‘RJ’ deal: More than one objective

تم نشره في Wed 14 May / May 2014. 08:05 PM - آخر تعديل في Wed 14 May / May 2014. 08:05 PM

By Jumana Ghunaimat

There is a severe criticism emerging now-a-days about the story of former Lebanese Prime Minister Najib Mikati leaving the Royal Jordanian (RJ) Company; based on that the government is making concessions to him, and imposing pressure on the Social Security Investment Fund (SSIF) to sell equity stakes owned by some strategic partners.

What is said is that the government is seeking to gain Mikati’s approval, albeit at the expense of money of the Social Security (SS). Many rumors circulate about the large gains achieved by the Lebanese group owned by him, due to owning shares at the RJ.

Mikati seeks to sell its stake in RJ after long years of investment, during which the company suffered losses in a row; as a result of the global financial crisis, and the decline in the aviation industry.

The Lebanese investor paid, at the time the deal in the year 2008, 48 million dinars, at 3.2 dinars per share. Today, it is thinking of selling at one dinar per share, at the time when the share price in the market is 55 piaster, with the total value of the transaction does not exceed 10 million dinars, constituting about 16% of the share in the company.

Mikati 's intentions to sell coincided with a local approach to increase RJ’s capital, and increase the government's stake at it, which led the later to think of buying Mikati’s shares, after the Cabinet agreed to increase the company's capital by 50 million dinars.

The government’s strategic thinking is to increase its RJ shares to more than 70 %, as a focus on the national carrier. RJ is considered more important than other companies, making supporting it acceptable to preserve it as a sovereign company. This is not exceptional in the case of Jordan, but a policy pursued by many countries.

Mikati’s leaving, being an important investor managing group that’s capital is more than six billion dollars, is a matter that harms Jordan’s investment reputation at this sensitive time. Therefore, the government is seeking to keep his work within the kingdom. To achieve this goal, it made an offer to Mikati to replace his stake in RJ with shares in other companies.

The deal is a bit complicated, and has multi-faces to it; It is between RJ and Mikati on the one hand, and between the latter and the government, too, while also between the latter and the SSIF.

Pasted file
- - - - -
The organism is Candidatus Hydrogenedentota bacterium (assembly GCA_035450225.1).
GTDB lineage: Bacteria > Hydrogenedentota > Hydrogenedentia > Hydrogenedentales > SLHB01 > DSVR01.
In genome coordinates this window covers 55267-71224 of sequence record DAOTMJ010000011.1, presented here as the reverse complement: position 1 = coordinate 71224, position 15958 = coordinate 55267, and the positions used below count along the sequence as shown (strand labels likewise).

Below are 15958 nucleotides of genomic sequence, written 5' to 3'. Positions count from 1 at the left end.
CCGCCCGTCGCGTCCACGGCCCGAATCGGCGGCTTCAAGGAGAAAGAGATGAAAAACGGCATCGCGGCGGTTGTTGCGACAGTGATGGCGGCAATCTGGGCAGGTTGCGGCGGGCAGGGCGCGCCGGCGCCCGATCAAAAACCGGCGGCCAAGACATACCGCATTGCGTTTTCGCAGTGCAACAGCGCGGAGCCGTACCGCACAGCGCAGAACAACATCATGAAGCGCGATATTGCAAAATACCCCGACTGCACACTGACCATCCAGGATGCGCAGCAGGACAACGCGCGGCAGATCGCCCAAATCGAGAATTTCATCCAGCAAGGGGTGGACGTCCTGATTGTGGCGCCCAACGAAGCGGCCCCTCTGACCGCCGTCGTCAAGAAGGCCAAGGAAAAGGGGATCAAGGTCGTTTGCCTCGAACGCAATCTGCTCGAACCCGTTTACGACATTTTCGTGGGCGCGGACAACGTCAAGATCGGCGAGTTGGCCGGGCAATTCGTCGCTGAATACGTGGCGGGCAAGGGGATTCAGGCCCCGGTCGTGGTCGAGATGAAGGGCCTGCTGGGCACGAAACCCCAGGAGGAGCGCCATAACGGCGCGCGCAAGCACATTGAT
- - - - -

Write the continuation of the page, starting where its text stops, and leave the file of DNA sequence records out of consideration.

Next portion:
The idea is that the government buys from the SS shares it owns in other organizations, and then replace them with the Lebanese investor with his shares in RJ.

The offer seems acceptable by Mikati who has good relations with Jordan, and is keen to support. Therefore, he is currently considering a number of projects that he can enter in return for leaving RJ.

The list of projects that he is thinking of do not include strategic banking shares within the SS’s portfolio, including the Arab Bank, the Housing Bank, and the Jordan-Kuwaiti Bank, but it includes, cement companies, real estate, banks and small and medium-sized enterprises.

Mikati could have sold his shares to any party whatsoever, and he could have rejected the idea of ​​the swap and replacement. But such a scenario would threaten RJ, and exacerbate its problem.

What is happening at RJ is not a unprecedented; since the government has previously bought Kuwaiti investors’ stakes at the “Mutakamila”, to save the company that is responsible for transport in Amman.

A closer look at the linkage between RJ and the Mutakamila shows us that the transport sector still needs official custodianship.

Compared to the share price, and compared with the value of the deal based on the share owned, as well as in view of the numbers, and judging them, we can foresee two results. Firstly, the deal saves RJ, which is undergoing a large crisis. Secondly, the deal retains an important investor, who wants to keep his business in Jordan.

No harm in both results, as long as the stock swap deal does not harm the SS and its funds.



This article is an edited translation from the Arabic edition.